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    Clinical signs of leishmaniasis in dogs: A brief review

    Dogs with leishmaniasis manifest a highly variable clinical picture because the disease affects a wide range of organs and systems.

    Leishmaniasis in dogs: clinical manifestations

    Dogs with leishmaniasis manifest a highly variable clinical picture because the disease affects a wide range of organs and systems. The most important feature is its extraordinary clinical polymorphism with dogs displaying a wide variety of clinical signs, which is why it should be included in most differential diagnoses. Some dogs with leishmaniasis may remain asymptomatic for varying periods of time depending on their immune system.

    As the clinical signs of Leishmania in dogs are not pathognomonic, a good review of the signalment, the anamnesis and a physical examination is very important to confirm the direct relationship between the dog’s clinical picture and a possible Leishmania infection.

    In Spain, leishmaniasis in dogs is mainly concentrated in the Mediterranean basin and its peak period spans from late spring to late autumn. It affects all breeds, although some seem to be more susceptible, such as German Shepherds and Boxers.

    In addition, canine leishmaniasis has a bimodal distribution, with a peak of affected dogs under 3 years of age and a second peak between 8 and 10 years.

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    Canine leishmaniasis: main clinical signs

    The range of clinical signs of leishmaniasis in dogs include:

    • General signs: Poor nutritional status including even cachexia, muscular atrophy, lethargy, pale mucous membranes, epistaxis, lymphadenomegaly, hepatosplenomegaly, lameness or inflamed joints, fever.
    • Cutaneous or mucocutaneous:
      • Alopecia: a thin layer of dry, dull, brittle hair. Hair loss occurs on the ears and around the eyes.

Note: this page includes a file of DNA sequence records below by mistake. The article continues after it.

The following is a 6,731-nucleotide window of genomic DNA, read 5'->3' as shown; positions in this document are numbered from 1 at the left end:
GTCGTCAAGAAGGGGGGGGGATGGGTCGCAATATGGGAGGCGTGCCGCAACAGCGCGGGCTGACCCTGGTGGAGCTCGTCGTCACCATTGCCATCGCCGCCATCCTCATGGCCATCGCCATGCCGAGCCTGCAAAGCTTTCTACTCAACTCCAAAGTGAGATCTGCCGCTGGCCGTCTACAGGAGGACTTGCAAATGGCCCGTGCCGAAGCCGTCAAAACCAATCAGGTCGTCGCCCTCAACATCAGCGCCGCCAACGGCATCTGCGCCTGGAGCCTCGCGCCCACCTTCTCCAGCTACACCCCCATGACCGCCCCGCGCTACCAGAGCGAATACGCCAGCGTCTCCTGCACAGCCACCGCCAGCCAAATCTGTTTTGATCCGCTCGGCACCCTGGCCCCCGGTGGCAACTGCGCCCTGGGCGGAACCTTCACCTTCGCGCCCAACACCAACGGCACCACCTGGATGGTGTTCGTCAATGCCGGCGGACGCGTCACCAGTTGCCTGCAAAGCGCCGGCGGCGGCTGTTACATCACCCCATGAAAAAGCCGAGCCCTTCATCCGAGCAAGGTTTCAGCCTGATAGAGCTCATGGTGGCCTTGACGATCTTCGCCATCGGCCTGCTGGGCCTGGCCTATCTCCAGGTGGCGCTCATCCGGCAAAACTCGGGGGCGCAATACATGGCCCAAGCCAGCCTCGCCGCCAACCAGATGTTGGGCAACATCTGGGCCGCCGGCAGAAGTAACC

• Exfoliative dermatosis (localised or general)
      • Ulcerative dermatitis (mucocutaneous junctions, paw pads or elbow calluses), papular dermatitis, nodular dermatitis, lesion on the nose (similar to pemphigus/lupus). Intradermal nodules or ulcers usually develop on the surface of the skin.
      • Nail diseases: Abnormally long or brittle claws.
      • Nasodigital hyperkeratosis: The main finding is excessive epidermal scaling with thickening, depigmentation (loss of skin colour) and cracks on the muzzle and paw pads.
      • The vasculitis caused by the parasite visibly manifests as ear-tip necrosis.
    • Ocular: Palpebral lesions, diffuse or nodular conjunctival lesions, corneal lesions (nodular keratitis, keratoconjunctivitis or keratitis sicca), sclera lesions (episcleritis or diffuse or nodular scleritis), diffuse or granulomatous anterior uveitis, posterior uveitis (chorioretinitis, haemorrhage or retinal detachment), glaucoma, panophthalmia, orbit lesions (granulomas or myositis). These lesions can lead to glaucoma or panophthalmia and therefore even blindness.
    • Other:
      • Renal: Glomerulonephritis is the most common kidney disorder. In dogs it manifests with proteinuria which may progress to nephrotic syndrome and sometimes culminate in kidney failure.
      • Gastrointestinal: The classic digestive signs are diarrhoea with or without melena and vomiting, both related to colitis, duodenitis or secondary to renal problems. Chronic hepatitis is occasionally observed. Epistaxis, present in approximately 10% of cases, is one of the most complicated clinical signs to explain, as its pathogenesis includes vasculitis, thrombocytopaenia, coagulopathies, hyperviscosity and ulcerative inflammation of the nasal mucosa.
      • Neurological:

    The most common clinical signs are cutaneous signs, which occur in approximately 80% of dogs with leishmaniasis, followed by lymphadenopathy and general signs (fever, lethargy, weight loss and muscular atrophy).

    Clinical Case Lupus

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